More Than Just a Thousand Words: Standing Up for Underrepresented Bodies in Media

From a young age, women are taught by media messages about Western beauty norms that their appearance just isn’t good enough. For most of us, the first time we manipulate our bodies by shaving our legs and wearing makeup are milestones in our transition to womanhood. Women are constantly confronted with distorted images that we feel we need to replicate to be adequate. Leaving the house also often means being bombarded by comments on our appearances. As a result, some of us have learned to be hyper-aware of how our bodies appear.

According to a study published in the International Journal of Fashion, Design, Technology and Education, even though the majority of women in the United States wear a size fourteen and up, they constitute only 2 percent of the bodies seen in marketing, journalism, and on television. Instead of representing what is, the media shows what we are expected to be. For example, today, only 1.4 percent of lead characters in film and television go to Asian Americans. And when women of color are in the media, they are oftentimes entirely misrepresented.

Last week the women-oriented digital media company Refinery29 kickstarted a joint campaign with Lane Bryant, Danielle Brooks, and Getty Images. The initiative, called The 67% Project, seeks to promote body positivity and diverse representation in American media by offering editorial content that showcases the 67 percent of women underrepresented in mainstream media.

To create an infrastructure that is severely lacking, Refinery29, Getty Images, and actress Danielle Brooks are giving everyone access to license The 67% Collection, an assortment of stock photos that reflects the 67 percent of women in America who wear a size 14 or over. The images show women of all backgrounds doing ordinary, daily tasks like walking down the street, taking public transit, working on the computer, buying food and other items, putting on makeup, and talking with people.

“Our goal is to ensure that when you slide open your phone in the morning and click on a link into our world, that you see yourself reflected back. And not just the physical ‘ideal’ that’s been a systemic part of the female experience since the beginning of time, but true, authentic, and accessible likenesses of your own experiences,” said Christene Barberich, global editor-in-chief and cofounder of Refinery29 in a Huffington Post column.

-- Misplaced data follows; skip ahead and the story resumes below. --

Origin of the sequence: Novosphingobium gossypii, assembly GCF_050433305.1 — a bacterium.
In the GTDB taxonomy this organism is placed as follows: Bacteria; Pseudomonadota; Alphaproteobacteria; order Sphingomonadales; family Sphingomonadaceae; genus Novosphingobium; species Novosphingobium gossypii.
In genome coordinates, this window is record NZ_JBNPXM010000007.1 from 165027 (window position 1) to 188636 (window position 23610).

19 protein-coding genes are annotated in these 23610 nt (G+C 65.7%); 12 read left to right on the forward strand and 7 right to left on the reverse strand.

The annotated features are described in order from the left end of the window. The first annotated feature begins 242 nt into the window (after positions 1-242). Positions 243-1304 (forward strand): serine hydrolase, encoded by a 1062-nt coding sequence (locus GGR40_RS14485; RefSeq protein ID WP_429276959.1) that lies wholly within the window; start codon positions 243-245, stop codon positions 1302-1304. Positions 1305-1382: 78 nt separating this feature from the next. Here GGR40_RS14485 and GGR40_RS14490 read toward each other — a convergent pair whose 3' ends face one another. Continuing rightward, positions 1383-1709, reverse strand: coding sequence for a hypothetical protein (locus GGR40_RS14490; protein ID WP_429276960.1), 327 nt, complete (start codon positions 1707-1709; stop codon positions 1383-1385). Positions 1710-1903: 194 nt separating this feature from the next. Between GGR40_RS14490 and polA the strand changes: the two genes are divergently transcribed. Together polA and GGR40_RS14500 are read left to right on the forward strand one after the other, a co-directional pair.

Unfortunately, the project is only set to last for one week, although Refinery29 does hope to come back to the campaign on a quarterly basis. It is a first step, as they acknowledge, that will hopefully lead to more awareness around the need to advocate for body positivity and highlight the realistic representation of women in the United States.

Danielle Brooks, well-known for her role as Tasha “Taystee” Jefferson on popular Netflix original series Orange Is the New Black, is the guest creative director of the project. “It’s always been heartbreaking growing up…to not see myself. And now I am that girl I wanted to see, and I can’t wait to see what it does for the next generation of women that are coming up,” she told SELF magazine.

Othering—classifying someone as different and “not one of us,”— makes women and other denigrated groups feel as though something is inherently wrong with them. In fact, “othering”, writes anthropologist Margo DeMello, “is a precondition for oppression and subjection that aids in denying members of certain groups considerability and agency because of their differential markers.” Despite being the majority, retailers still perceive women that wear above a 14 as being “plus” sized. Stores like H&M sell clothes in these sizes, but only online, where they’re separate and hidden from the retailer’s public and storefront image.

Women who weigh more than the normative “ideal” face unseen discrimination in society. For instance, they experience significant burdens when it comes to advancing in the workforce. A study found that 45 percent to 61 percent of top male CEOs are overweight, while only 5 to 22 percent of top female CEOs are. Additionally, medical students may have an unconscious bias against overweight patients, leading to inaccurate health care. And in a courtroom, plus-sized women are more likely to be perceived as guilty than their male counterparts.

Refinery29 is not the first to launch a body positivity campaign. Women have been using social media to tirelessly win the respect and visibility they so deserve. But we need to be clear—women and other disadvantaged groups should not have to spend their time defending their right to exist. We all deserve representation, and in essence, we all are responsible for deconstructing our biases.

As humanists, we certainly value health and wellbeing, but we must acknowledge that healthy doesn’t always mean thin, and fat-shaming doesn’t lead to wellbeing. Besides, we have no right to govern others based on our beliefs so long as they aren’t hurting anyone else. Policing women’s appearances and weights aren’t actually an expression of genuine concern for health. Rather, they are yet another control tactic to hold back women’s full equality in society.